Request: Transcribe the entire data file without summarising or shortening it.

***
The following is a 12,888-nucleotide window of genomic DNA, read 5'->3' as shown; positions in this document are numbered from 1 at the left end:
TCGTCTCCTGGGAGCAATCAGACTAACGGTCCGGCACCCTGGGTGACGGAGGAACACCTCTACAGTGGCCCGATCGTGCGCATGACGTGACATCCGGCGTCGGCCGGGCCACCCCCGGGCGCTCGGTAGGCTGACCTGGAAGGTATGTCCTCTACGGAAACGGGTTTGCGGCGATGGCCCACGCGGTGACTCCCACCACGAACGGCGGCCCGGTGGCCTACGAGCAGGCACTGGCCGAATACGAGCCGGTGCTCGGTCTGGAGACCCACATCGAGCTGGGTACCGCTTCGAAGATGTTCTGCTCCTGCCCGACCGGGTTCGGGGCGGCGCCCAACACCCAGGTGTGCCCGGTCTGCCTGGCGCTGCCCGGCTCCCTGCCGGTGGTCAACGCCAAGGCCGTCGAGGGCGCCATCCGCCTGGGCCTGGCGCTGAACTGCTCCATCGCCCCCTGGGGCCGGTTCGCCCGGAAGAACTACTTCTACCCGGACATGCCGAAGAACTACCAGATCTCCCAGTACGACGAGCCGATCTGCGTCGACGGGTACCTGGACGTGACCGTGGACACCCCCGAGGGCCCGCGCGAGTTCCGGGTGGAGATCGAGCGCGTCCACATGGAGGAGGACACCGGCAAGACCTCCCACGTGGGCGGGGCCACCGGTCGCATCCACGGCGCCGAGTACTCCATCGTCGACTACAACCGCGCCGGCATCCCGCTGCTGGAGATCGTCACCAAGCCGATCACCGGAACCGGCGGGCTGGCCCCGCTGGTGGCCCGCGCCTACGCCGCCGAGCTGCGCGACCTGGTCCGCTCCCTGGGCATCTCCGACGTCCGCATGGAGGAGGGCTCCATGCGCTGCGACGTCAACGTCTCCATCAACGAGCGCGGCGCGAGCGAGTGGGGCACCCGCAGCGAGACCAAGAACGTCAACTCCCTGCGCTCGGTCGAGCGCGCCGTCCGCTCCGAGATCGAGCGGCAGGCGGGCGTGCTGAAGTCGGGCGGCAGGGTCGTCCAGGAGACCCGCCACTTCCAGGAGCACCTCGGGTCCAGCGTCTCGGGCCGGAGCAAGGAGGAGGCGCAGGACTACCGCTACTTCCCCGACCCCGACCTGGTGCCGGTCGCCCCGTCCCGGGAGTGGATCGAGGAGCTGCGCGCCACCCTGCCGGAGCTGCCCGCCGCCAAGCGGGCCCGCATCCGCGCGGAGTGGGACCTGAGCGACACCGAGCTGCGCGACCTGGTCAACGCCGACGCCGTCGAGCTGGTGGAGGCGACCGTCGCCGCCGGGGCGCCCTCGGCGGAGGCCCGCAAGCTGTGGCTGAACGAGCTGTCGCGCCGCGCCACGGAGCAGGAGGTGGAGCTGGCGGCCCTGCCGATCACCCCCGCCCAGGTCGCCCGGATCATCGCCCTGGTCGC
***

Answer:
The following is a 12,888-nucleotide window of genomic DNA, read 5'->3' as shown; positions in this document are numbered from 1 at the left end:
TCGTCTCCTGGGAGCAATCAGACTAACGGTCCGGCACCCTGGGTGACGGAGGAACACCTCTACAGTGGCCCGATCGTGCGCATGACGTGACATCCGGCGTCGGCCGGGCCACCCCCGGGCGCTCGGTAGGCTGACCTGGAAGGTATGTCCTCTACGGAAACGGGTTTGCGGCGATGGCCCACGCGGTGACTCCCACCACGAACGGCGGCCCGGTGGCCTACGAGCAGGCACTGGCCGAATACGAGCCGGTGCTCGGTCTGGAGACCCACATCGAGCTGGGTACCGCTTCGAAGATGTTCTGCTCCTGCCCGACCGGGTTCGGGGCGGCGCCCAACACCCAGGTGTGCCCGGTCTGCCTGGCGCTGCCCGGCTCCCTGCCGGTGGTCAACGCCAAGGCCGTCGAGGGCGCCATCCGCCTGGGCCTGGCGCTGAACTGCTCCATCGCCCCCTGGGGCCGGTTCGCCCGGAAGAACTACTTCTACCCGGACATGCCGAAGAACTACCAGATCTCCCAGTACGACGAGCCGATCTGCGTCGACGGGTACCTGGACGTGACCGTGGACACCCCCGAGGGCCCGCGCGAGTTCCGGGTGGAGATCGAGCGCGTCCACATGGAGGAGGACACCGGCAAGACCTCCCACGTGGGCGGGGCCACCGGTCGCATCCACGGCGCCGAGTACTCCATCGTCGACTACAACCGCGCCGGCATCCCGCTGCTGGAGATCGTCACCAAGCCGATCACCGGAACCGGCGGGCTGGCCCCGCTGGTGGCCCGCGCCTACGCCGCCGAGCTGCGCGACCTGGTCCGCTCCCTGGGCATCTCCGACGTCCGCATGGAGGAGGGCTCCATGCGCTGCGACGTCAACGTCTCCATCAACGAGCGCGGCGCGAGCGAGTGGGGCACCCGCAGCGAGACCAAGAACGTCAACTCCCTGCGCTCGGTCGAGCGCGCCGTCCGCTCCGAGATCGAGCGGCAGGCGGGCGTGCTGAAGTCGGGCGGCAGGGTCGTCCAGGAGACCCGCCACTTCCAGGAGCACCTCGGGTCCAGCGTCTCGGGCCGGAGCAAGGAGGAGGCGCAGGACTACCGCTACTTCCCCGACCCCGACCTGGTGCCGGTCGCCCCGTCCCGGGAGTGGATCGAGGAGCTGCGCGCCACCCTGCCGGAGCTGCCCGCCGCCAAGCGGGCCCGCATCCGCGCGGAGTGGGACCTGAGCGACACCGAGCTGCGCGACCTGGTCAACGCCGACGCCGTCGAGCTGGTGGAGGCGACCGTCGCCGCCGGGGCGCCCTCGGCGGAGGCCCGCAAGCTGTGGCTGAACGAGCTGTCGCGCCGCGCCACGGAGCAGGAGGTGGAGCTGGCGGCCCTGCCGATCACCCCCGCCCAGGTCGCCCGGATCATCGCCCTGGTCGC